Sunday, July 26, 2009

The 'Plus Eight'

Whether I was pregnant, or just bored in Ross River, the scene looked the same: me, draped on our super cushy couch, legs up, arm over head, remotes (plural) by my other arm or on my chest. Many times, I turned right to TLC to see if my very favourite show was on, because rerun or not, I was enthralled.
Jon and Kate Plus 8 blew my mind. I grew up knowing a family in Ottawa with a girl my age and a set of quints (that's five). The horror stories: trading sleep nights, turning the living room into a jungle gym, five times the feedings, round the clock, that blew my mind. At age 10. So now that I was getting closer to having my own brood started (in singles, let's hope!), I was captivated by viewing what it took to run a house with two sets of multiples. Thankfully, the show really picked up when the younger set of kids were two years old. I fear for the birth rate of the nation if we had all watched poor Jon and Kate struggle through the newborn stage of sextuplets while dealing with toddler twins. Shudder.
That said, I was amazed at how Kate ran the house with faith, love, and near military-like direction and administration. I would finish each episode with a can-do attitude, as in, "If she can do it with eight, I'm confidant I can with one!" Even before everyone in the whole world pointed fingers at her tyrannical rule for the couple's divorce, I justified her organization and strict plans as coping mechanisms for making it through the day with so many young children. Sure, it looked to the audience like Jon was a poor sap, at his wife's mercy. But I also know that editors of TV shows show us what they want. And so many families can relate to such a dynamic.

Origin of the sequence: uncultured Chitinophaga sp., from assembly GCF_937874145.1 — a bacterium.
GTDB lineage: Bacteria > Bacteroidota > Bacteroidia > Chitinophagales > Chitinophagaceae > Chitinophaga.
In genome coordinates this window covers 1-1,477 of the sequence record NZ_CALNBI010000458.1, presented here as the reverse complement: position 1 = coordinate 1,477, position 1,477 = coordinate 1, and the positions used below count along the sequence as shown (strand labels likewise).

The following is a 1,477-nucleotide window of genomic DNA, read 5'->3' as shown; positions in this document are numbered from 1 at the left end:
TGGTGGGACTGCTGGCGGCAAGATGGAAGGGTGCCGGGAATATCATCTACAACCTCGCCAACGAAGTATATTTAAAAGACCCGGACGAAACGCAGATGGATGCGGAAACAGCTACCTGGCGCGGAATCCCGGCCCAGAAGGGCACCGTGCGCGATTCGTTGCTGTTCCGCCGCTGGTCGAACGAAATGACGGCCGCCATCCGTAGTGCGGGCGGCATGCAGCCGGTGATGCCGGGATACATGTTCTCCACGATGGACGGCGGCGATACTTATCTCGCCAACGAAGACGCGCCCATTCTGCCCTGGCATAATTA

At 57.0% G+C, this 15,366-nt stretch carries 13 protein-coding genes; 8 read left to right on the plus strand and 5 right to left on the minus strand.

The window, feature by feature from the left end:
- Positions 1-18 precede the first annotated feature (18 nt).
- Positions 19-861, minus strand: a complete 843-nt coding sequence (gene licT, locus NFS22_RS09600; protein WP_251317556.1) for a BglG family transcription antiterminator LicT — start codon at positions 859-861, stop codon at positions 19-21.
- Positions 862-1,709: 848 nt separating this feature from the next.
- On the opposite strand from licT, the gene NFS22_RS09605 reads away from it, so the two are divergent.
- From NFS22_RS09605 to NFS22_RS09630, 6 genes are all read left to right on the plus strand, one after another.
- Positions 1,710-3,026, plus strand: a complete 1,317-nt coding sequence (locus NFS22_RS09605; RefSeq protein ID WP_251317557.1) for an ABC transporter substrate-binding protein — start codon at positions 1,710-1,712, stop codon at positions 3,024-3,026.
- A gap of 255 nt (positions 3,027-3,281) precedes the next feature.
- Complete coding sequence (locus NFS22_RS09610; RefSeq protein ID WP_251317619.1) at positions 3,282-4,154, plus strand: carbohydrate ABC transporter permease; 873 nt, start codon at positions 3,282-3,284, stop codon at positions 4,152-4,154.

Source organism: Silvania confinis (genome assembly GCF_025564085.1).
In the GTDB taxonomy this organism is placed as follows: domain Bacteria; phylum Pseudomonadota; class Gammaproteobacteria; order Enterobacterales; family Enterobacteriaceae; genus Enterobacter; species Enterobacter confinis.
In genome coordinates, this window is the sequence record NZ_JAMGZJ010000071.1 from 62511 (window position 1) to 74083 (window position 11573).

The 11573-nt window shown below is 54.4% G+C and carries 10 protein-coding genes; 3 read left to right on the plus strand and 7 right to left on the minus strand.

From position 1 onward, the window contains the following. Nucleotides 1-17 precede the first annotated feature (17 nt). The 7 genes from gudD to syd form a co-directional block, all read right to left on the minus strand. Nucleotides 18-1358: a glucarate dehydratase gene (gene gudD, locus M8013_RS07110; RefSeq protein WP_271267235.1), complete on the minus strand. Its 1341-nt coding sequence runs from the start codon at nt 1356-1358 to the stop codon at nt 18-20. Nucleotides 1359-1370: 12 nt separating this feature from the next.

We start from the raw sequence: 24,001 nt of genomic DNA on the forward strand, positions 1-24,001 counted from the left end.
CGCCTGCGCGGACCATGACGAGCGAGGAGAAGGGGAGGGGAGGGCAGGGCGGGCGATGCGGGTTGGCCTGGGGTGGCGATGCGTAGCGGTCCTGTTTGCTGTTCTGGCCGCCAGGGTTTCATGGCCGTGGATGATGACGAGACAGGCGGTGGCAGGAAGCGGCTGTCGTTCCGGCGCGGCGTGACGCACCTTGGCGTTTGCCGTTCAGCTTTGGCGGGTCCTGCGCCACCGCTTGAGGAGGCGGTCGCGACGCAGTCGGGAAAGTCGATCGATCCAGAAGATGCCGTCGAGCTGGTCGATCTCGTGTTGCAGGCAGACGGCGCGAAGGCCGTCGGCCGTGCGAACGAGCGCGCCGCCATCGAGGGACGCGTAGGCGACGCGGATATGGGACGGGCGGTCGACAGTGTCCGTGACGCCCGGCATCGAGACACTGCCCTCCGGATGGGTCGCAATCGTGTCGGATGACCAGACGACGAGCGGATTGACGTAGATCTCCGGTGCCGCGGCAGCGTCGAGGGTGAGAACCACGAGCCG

Sadly, so many more can relate to the family's new dynamic of shared parenting between a divorced couple. It's a pull. As a child, you feel things you shouldn't have to deal with until the rejection of college applications: feelings of inadequacy, desperation for acceptance, loneliness and the last treads of hope that things will turn out OK.
But nobody can relate to these kids: On top of having their world, their family life spun around and turned into a chaotic shuffle, they have to endure it on the continued airing of their TV show.
When I turned on my laptop today, a news headline on my homepage read, "What was Jon Gosselin doing in the Hamptons?" And I thought, "Who cares?." Maybe my curiosity is piqued, but really, I don't care. Why should this information be made available? I may be a youngin, but I know enough about public relations and the media circus to recognize when people are milking their cash cow, and those who are trying desperately to avoid the media. It can be done.
I cried through those two hour-long episodes of Jon and Kate Plus 8, when the couple danced around the family tumult and when they finally announced their separation. I cried for their kids, because so much of what they said resurfaced arguments I'd heard, reassurances I'd received when my parents divorced.
On the other side of all of this, each parent is going to be keep being a parent of eight children. In front of the camera or not. And these kids will grow up to have questions. This is part of the makeup of who they are, and a pivotal turning point for all of them on their journey to self-discovery. When they are old enough to ask questions and relate to things in a mature way, what will Jon and Kate answer? Or will the kids begrudgingly turn to copies of their TV show to search for clues?
I would hope that instead of high-living in the Hamptons, these parents can go below the radar to heal their family. You only get one shot at this.

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